For friends and colleagues who follow politics in Colombia and the Andean region, more bad news for the Colombian government, a country that used to be a reliable ally of the United States but increasingly keeps doing things with many bad actors in Latin America and the Caribbean.
A genuine ally works to resolve problems of concern to the other. President Juan Manuel Santos has been doing the opposite for some time. Well, it seems that the political chickens may be coming home to roost because several Members of Congress are urging the Trump administration to crack down on unfair trade practices by the Colombians.
In a letter to the U.S. Trade Representative (USTR) Robert E. Lighthizer five Members of Congress from the North Carolina delegation said:
“We understand that the Colombian government is now proposing to modify its reference price system in a more draconian fashion that will effectively block the entry of products such as t-shirts and socks made from U.S.-grown cotton and U.S. spun yarns. Although the new Decree is largely the same as the November 2016 Decree, it differs in that it substantially raises the arbitrarily determined reference price values based on the weight of the product.
“We appreciate USTR’s attention to this issue in the past and respectfully request that your office renew its engagement with the Colombian government and urge it to eliminate unfair trade measures that disadvantage U.S. companies. Thank you for your consideration and we look forward to working with you on this very important matter.”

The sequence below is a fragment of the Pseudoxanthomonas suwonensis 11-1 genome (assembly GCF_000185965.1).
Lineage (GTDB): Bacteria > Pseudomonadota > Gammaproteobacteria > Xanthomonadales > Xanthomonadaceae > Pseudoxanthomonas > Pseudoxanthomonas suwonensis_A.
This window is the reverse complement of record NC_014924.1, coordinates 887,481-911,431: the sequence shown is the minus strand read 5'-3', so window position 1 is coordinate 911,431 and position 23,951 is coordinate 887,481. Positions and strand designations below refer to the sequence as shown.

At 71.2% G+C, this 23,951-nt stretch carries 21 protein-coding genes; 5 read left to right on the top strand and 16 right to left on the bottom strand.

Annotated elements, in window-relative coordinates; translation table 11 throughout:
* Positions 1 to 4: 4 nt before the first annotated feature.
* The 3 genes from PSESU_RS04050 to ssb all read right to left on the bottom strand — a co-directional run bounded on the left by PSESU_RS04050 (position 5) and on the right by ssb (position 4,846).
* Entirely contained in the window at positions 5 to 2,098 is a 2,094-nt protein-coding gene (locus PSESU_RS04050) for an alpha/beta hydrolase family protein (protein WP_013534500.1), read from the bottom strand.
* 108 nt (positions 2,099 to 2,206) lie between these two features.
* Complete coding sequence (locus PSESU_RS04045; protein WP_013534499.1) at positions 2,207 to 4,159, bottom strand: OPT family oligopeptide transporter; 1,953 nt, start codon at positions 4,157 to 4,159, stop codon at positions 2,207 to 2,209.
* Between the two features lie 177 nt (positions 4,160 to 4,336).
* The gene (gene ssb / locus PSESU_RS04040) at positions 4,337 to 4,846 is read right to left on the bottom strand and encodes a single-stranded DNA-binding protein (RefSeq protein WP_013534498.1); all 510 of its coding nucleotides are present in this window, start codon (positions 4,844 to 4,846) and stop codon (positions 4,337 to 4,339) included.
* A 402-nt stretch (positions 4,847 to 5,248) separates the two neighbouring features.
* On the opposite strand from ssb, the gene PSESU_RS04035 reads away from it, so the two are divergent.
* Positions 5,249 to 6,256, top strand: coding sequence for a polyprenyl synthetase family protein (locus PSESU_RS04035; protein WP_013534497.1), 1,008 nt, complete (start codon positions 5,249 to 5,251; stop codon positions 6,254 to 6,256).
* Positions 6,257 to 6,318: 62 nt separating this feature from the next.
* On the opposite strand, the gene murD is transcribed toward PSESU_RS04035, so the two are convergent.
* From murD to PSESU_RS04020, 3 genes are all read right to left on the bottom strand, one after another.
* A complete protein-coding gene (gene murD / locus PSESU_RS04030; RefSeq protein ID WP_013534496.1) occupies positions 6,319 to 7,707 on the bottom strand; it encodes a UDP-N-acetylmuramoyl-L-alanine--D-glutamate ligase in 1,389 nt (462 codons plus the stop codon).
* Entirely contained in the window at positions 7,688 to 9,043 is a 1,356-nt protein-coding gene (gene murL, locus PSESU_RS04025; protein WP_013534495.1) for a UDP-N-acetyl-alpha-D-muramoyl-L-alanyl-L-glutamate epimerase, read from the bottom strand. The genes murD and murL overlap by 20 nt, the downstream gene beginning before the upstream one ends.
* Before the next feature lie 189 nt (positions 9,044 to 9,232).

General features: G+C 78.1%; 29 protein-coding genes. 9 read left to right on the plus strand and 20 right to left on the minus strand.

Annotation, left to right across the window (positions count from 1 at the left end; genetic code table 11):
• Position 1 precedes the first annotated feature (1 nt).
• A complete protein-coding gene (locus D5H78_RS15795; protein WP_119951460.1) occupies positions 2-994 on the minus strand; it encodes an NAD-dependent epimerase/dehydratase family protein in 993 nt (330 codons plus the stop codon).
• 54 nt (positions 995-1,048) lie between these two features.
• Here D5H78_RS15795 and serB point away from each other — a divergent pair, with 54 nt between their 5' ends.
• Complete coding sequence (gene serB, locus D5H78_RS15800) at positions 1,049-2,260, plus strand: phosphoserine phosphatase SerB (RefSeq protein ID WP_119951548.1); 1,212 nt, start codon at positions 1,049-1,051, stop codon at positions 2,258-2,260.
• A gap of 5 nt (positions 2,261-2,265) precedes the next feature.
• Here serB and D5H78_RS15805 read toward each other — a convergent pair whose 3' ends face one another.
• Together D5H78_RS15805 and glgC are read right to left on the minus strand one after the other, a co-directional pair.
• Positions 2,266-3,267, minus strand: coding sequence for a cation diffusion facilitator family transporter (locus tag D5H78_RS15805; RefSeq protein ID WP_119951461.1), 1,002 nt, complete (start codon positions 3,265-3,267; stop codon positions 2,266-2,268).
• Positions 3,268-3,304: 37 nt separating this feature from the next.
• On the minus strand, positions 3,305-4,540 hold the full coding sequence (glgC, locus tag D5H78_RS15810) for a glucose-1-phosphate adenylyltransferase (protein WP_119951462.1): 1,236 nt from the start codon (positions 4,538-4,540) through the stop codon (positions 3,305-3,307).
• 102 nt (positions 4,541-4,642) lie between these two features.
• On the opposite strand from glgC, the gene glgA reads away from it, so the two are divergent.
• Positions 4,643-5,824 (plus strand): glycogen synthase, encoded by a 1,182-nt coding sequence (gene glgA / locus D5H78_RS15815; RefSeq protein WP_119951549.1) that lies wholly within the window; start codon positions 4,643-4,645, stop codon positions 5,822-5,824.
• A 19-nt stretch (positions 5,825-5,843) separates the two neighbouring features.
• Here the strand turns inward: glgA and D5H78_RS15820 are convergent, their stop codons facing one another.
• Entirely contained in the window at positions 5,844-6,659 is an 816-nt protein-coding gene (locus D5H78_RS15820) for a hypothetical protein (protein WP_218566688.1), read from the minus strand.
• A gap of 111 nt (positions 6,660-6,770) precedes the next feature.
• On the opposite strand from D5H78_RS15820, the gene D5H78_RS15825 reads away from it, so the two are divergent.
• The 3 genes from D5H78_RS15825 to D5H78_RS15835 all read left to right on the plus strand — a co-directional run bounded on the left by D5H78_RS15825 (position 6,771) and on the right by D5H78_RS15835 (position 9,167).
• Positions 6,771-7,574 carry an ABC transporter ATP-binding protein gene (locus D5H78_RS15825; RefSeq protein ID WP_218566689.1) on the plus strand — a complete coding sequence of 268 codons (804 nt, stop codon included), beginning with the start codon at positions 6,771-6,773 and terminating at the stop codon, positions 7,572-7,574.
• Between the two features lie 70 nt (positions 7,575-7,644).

The thing is, it is not just unfair trade practices. Not only has President Santos made a terrible deal with an entity that the United States still, correctly, lists as a terrorist organization, but it has maintained cozy relations with Cuba.
Santos and his supporters of the Latin American Left are also doing a lousy job helping the people of Venezuela free themselves of the Maduro-El Aissami regime. There are even questions surfacing in U.S. government circles about Colombia’s commitment to combat illegal drugs. Among other things, the Colombian are allowing the FARC terrorist group to continue dealing in drugs.
For far too long Republican and Democratic administrations have allowed Colombia and other Western Hemisphere nations manipulate D.C. political processes. They say one thing here; then back in the region, they act another way. Access to the US market is a privilege, not a right.
On many issues, Colombia must change its tune.
You can read the Congressional letter to the USTR here.